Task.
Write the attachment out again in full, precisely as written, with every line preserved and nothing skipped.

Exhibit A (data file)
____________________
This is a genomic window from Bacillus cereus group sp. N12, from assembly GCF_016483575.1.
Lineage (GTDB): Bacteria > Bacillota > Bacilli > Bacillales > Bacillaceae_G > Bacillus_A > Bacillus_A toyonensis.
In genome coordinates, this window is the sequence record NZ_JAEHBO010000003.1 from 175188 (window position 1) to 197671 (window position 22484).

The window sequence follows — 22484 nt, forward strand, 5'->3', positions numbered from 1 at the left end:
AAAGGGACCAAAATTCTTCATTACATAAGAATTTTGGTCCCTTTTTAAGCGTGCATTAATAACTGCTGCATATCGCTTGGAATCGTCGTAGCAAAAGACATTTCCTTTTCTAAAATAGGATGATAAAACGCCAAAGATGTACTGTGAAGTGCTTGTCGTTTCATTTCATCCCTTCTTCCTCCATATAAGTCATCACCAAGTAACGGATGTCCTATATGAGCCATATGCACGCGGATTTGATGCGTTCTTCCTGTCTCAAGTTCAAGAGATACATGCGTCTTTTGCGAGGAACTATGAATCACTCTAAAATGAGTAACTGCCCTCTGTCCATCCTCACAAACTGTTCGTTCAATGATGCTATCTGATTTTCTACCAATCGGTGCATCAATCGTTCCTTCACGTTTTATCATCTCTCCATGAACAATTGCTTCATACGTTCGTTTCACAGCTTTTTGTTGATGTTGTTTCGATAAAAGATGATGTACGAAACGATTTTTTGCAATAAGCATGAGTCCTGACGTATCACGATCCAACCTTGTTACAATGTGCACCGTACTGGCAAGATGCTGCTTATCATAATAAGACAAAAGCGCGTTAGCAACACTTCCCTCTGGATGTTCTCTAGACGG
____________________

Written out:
This is a genomic window from Bacillus cereus group sp. N12, from assembly GCF_016483575.1.
Lineage (GTDB): Bacteria > Bacillota > Bacilli > Bacillales > Bacillaceae_G > Bacillus_A > Bacillus_A toyonensis.
In genome coordinates, this window is the sequence record NZ_JAEHBO010000003.1 from 175188 (window position 1) to 197671 (window position 22484).

The window sequence follows — 22484 nt, forward strand, 5'->3', positions numbered from 1 at the left end:
AAAGGGACCAAAATTCTTCATTACATAAGAATTTTGGTCCCTTTTTAAGCGTGCATTAATAACTGCTGCATATCGCTTGGAATCGTCGTAGCAAAAGACATTTCCTTTTCTAAAATAGGATGATAAAACGCCAAAGATGTACTGTGAAGTGCTTGTCGTTTCATTTCATCCCTTCTTCCTCCATATAAGTCATCACCAAGTAACGGATGTCCTATATGAGCCATATGCACGCGGATTTGATGCGTTCTTCCTGTCTCAAGTTCAAGAGATACATGCGTCTTTTGCGAGGAACTATGAATCACTCTAAAATGAGTAACTGCCCTCTGTCCATCCTCACAAACTGTTCGTTCAATGATGCTATCTGATTTTCTACCAATCGGTGCATCAATCGTTCCTTCACGTTTTATCATCTCTCCATGAACAATTGCTTCATACGTTCGTTTCACAGCTTTTTGTTGATGTTGTTTCGATAAAAGATGATGTACGAAACGATTTTTTGCAATAAGCATGAGTCCTGACGTATCACGATCCAACCTTGTTACAATGTGCACCGTACTGGCAAGATGCTGCTTATCATAATAAGACAAAAGCGCGTTAGCAACACTTCCCTCTGGATGTTCTCTAGACGG